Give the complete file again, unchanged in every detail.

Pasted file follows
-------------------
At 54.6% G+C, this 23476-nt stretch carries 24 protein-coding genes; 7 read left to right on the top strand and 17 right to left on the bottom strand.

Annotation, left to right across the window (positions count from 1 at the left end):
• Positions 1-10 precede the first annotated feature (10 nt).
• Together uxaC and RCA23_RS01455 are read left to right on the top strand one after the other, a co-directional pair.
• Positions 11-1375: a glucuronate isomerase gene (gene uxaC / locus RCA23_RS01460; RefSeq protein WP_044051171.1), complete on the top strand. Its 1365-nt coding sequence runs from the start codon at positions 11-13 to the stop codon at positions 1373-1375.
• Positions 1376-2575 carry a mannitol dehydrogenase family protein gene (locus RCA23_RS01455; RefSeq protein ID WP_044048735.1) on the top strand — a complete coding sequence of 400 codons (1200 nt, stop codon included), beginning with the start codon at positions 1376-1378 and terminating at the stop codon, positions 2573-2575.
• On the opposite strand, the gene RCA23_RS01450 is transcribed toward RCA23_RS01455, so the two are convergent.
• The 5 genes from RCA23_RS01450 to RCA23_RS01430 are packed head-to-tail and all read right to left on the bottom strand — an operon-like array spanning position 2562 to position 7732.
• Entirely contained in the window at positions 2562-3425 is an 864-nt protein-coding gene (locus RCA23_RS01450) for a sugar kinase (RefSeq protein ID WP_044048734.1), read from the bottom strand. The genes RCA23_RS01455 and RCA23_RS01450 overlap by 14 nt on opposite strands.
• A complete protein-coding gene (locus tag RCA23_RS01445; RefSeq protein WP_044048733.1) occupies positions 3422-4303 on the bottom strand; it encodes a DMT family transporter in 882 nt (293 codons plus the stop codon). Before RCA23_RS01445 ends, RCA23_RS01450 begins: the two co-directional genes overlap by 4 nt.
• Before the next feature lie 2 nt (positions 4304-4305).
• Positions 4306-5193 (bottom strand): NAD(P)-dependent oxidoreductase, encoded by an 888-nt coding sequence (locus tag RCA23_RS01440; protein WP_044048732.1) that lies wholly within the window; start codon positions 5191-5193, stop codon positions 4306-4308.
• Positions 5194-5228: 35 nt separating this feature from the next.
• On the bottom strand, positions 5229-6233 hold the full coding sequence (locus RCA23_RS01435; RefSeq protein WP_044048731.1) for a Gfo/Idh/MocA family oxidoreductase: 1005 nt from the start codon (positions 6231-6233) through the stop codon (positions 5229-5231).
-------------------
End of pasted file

At 54.6% G+C, this 23476-nt stretch carries 24 protein-coding genes; 7 read left to right on the top strand and 17 right to left on the bottom strand.

Annotation, left to right across the window (positions count from 1 at the left end):
• Positions 1-10 precede the first annotated feature (10 nt).
• Together uxaC and RCA23_RS01455 are read left to right on the top strand one after the other, a co-directional pair.
• Positions 11-1375: a glucuronate isomerase gene (gene uxaC / locus RCA23_RS01460; RefSeq protein WP_044051171.1), complete on the top strand. Its 1365-nt coding sequence runs from the start codon at positions 11-13 to the stop codon at positions 1373-1375.
• Positions 1376-2575 carry a mannitol dehydrogenase family protein gene (locus RCA23_RS01455; RefSeq protein ID WP_044048735.1) on the top strand — a complete coding sequence of 400 codons (1200 nt, stop codon included), beginning with the start codon at positions 1376-1378 and terminating at the stop codon, positions 2573-2575.
• On the opposite strand, the gene RCA23_RS01450 is transcribed toward RCA23_RS01455, so the two are convergent.
• The 5 genes from RCA23_RS01450 to RCA23_RS01430 are packed head-to-tail and all read right to left on the bottom strand — an operon-like array spanning position 2562 to position 7732.
• Entirely contained in the window at positions 2562-3425 is an 864-nt protein-coding gene (locus RCA23_RS01450) for a sugar kinase (RefSeq protein ID WP_044048734.1), read from the bottom strand. The genes RCA23_RS01455 and RCA23_RS01450 overlap by 14 nt on opposite strands.
• A complete protein-coding gene (locus tag RCA23_RS01445; RefSeq protein WP_044048733.1) occupies positions 3422-4303 on the bottom strand; it encodes a DMT family transporter in 882 nt (293 codons plus the stop codon). Before RCA23_RS01445 ends, RCA23_RS01450 begins: the two co-directional genes overlap by 4 nt.
• Before the next feature lie 2 nt (positions 4304-4305).
• Positions 4306-5193 (bottom strand): NAD(P)-dependent oxidoreductase, encoded by an 888-nt coding sequence (locus tag RCA23_RS01440; protein WP_044048732.1) that lies wholly within the window; start codon positions 5191-5193, stop codon positions 4306-4308.
• Positions 5194-5228: 35 nt separating this feature from the next.
• On the bottom strand, positions 5229-6233 hold the full coding sequence (locus RCA23_RS01435; RefSeq protein WP_044048731.1) for a Gfo/Idh/MocA family oxidoreductase: 1005 nt from the start codon (positions 6231-6233) through the stop codon (positions 5229-5231).